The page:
Voters will decide on replacement levies

Money will fund services not currently covered by the state

Superintendents will be featured at chamber luncheon

The Camas and Washougal school district superintendents will provide an annual State of the Schools address on Thursday, Jan. 19.

Presented by Camas School District Superintendent Jeff Snell and Washougal Superintendent Mike Stromme, the event will be held as part of the monthly Camas-Washougal Chamber of Commerce luncheon. It will be held at 11:30 a.m., at Camas Meadows Golf Club.

Snell and Stromme will talk about issues facing education in East Clark County, specifically Camas and Washougal Schools. They will address how the districts are responding to and planning for the facilities needs to continue to provide quality education in our growing communities.

Cost for the luncheon is $20 for chamber members and $25 for non-members.

For more information or to RSVP, call 834-2472 or email

Voters in both the Camas and Washougal school district will be asked to approve replacement levies in the Feb. 14, special election.

Washougal has put a three-year, $23.2 million replacement maintenance and operations levy and $2.4 million technology levy on the ballot. The levies would replace one set to expire Dec. 31, 2017.

The M & O levy funds services and operations not supported by the state or federal government, which include health and safety provisions, instructional materials, athletics and activities, student learning and staffing, and operations and maintenance.

Proposed levy rates will remain flat over three years, from 2018 to 2020, at $2.91 per $1,000 of assessed value.

Technology levy dollars pay for the district’s 1-to-1 tablet initiative, computers and devices, classroom instructional technology, professional development and coaching, technology infrastructure, and curriculum and software.

Proposed levy rates will remain flat over three years, at 30 cents per $1,000 of assessed value.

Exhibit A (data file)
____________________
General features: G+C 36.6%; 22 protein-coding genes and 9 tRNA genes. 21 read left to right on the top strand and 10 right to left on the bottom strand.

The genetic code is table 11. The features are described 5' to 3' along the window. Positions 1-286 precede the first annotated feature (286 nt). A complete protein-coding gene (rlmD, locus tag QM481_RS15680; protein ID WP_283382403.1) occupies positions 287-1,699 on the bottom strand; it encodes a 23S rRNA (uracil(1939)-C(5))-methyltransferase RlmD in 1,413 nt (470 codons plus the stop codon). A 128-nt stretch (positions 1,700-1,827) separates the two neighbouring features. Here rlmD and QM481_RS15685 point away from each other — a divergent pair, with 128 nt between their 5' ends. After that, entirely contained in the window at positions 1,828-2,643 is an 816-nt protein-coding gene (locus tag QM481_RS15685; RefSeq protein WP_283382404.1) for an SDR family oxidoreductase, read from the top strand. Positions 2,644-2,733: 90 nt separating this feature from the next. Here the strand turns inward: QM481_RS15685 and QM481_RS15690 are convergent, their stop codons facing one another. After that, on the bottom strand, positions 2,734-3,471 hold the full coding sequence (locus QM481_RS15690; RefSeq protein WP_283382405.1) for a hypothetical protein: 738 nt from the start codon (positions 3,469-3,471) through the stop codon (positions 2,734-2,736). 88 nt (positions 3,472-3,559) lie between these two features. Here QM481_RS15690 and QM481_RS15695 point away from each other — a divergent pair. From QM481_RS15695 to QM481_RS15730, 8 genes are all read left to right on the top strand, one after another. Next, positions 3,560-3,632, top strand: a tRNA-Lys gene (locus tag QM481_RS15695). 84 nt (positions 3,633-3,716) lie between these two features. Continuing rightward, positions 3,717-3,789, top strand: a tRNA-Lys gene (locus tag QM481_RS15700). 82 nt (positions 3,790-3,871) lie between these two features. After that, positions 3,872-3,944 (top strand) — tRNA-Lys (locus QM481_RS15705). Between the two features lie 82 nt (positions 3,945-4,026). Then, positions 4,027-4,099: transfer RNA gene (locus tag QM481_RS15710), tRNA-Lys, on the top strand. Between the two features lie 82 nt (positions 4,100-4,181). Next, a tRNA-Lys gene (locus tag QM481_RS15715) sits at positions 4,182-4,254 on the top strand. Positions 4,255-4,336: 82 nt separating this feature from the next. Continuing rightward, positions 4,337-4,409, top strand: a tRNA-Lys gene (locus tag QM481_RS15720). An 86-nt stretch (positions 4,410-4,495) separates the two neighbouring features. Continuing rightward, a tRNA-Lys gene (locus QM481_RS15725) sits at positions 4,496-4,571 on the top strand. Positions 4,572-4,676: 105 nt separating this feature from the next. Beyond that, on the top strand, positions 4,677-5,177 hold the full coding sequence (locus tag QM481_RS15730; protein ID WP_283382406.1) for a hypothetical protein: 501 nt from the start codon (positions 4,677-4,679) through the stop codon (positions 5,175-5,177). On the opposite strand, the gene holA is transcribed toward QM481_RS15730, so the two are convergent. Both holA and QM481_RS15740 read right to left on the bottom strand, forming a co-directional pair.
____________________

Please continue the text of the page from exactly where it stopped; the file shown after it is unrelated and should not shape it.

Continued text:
Levy dollars comprise almost 20 percent of the district budget, according to Superintendent Mike Stromme. If it is not approved, then the district would have to make budget cuts.

“In the event the levy was not approved, the district would need to assess staffing and programs needs,” he said. “The assessment of programs and services would inform how we prioritize services and make reductions that have a minimal impact to instructional programs and activities that serve students.”

The Camas School District will place a $67.4 maintenance and operations levy, and a $7.1 million technology levy on the ballot, to replace the current ones expiring at the end of the 2017.

There will be a slight increase in rates to cover rising costs, noted Superintendent Jeff Snell.

“Pushing our local levy to the 28 percent lid set by the state follows a historical pattern of trying to maximize local funding support while still maintaining a consistent tax rate for voters,” he said.

Snell noted that given the uncertainty at the state level around funding and a resolution to the McCleary case to fully fund education, the School Board felt it was important to consider setting a levy at the 28 percent level.

“The district is faced with sustained growth and is required to operate more buildings, tend more grounds and pay for additional staffing,” said board member Doug Quinn. “The state has not taken action to address the McCleary funding gap which leaves Camas residents to either step up or step away from our students’ education. We chose to stand in support of our children.”

For the first three years of the upcoming four-year levy cycle, Camas residents would pay an additional 6 cents per $1,000 of their assessed property value, for a total of $6.31 per $1,000 of assessed home value. In the fourth year, 2021, residents would pay less than they pay today, $5.38 per $1,000 of assessed property value, compared to today’s $6.25. This is because the district will be paying off bond debt.

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